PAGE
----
From Publishers Weekly
In this sensitive and wonderfully in-depth work on the lyricist of classics like "One for the Road" and "Moon River," Furia (Ira Gershwin: The Art of the Lyricist) displays his talent for writing about the giants in American popular song. Georgia-born Mercer (1909-1976) spent most of his life among New York songwriters such as Irving Berlin and Cole Porter as well as such Hollywood stars as Bing Crosby and Judy Garland, but Furia expertly details how "his genteel southern background would always set him apart" in his lyrics ("Mercer, alone among the great songwriters of his generation, was, from the day he was born, influenced by the music of blacks") as well as his personal life, including his alcoholism. Furia also captures all of the successes and failures in Mercer's long career: his many Academy Award wins; his creation of Capitol Records; his collaboration with composer Harold Arlen, which helped both of them create songs and lyrics "that endure as timeless standards"; and his never having a true hit Broadway play because his "concentration on the emotional mood of a melody limited him" after the American musical's post-Oklahoma! emphasis on character and theatricality. Furia also details the influence of Mercer's love affair with Judy Garland on "the new depth of sorrow" that suddenly appears in Mercer's work with Arlen. Apart from including a few out-of-tune facts about Garland's sexual habits not related to Mercer, Furia makes it clear that Garland had become Mercer's "muse."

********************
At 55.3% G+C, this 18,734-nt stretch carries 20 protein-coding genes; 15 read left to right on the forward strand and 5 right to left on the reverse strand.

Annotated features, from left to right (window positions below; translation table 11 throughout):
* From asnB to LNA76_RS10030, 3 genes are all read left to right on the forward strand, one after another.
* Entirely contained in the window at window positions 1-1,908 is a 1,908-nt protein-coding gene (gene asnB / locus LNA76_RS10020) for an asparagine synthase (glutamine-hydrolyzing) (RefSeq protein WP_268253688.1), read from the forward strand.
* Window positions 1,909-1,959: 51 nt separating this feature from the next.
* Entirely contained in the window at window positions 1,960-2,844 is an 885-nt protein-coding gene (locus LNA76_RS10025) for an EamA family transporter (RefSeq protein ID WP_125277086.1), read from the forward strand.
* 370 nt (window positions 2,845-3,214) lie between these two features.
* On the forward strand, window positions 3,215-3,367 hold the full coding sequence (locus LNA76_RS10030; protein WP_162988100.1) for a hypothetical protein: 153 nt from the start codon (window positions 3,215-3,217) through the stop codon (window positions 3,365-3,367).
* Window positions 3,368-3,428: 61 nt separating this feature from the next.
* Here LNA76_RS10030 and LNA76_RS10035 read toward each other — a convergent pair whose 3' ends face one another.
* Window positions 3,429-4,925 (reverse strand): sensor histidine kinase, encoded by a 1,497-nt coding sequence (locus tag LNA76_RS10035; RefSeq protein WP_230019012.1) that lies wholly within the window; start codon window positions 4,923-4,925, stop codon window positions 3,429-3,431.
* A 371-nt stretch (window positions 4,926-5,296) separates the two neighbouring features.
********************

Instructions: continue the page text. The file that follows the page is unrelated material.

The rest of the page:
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About the Author
Philip Furia is the author of Irving Berlin: A Life in Song and Ira Gershwin: The Art of the Lyricist. He lives in Wilmington North Carolina.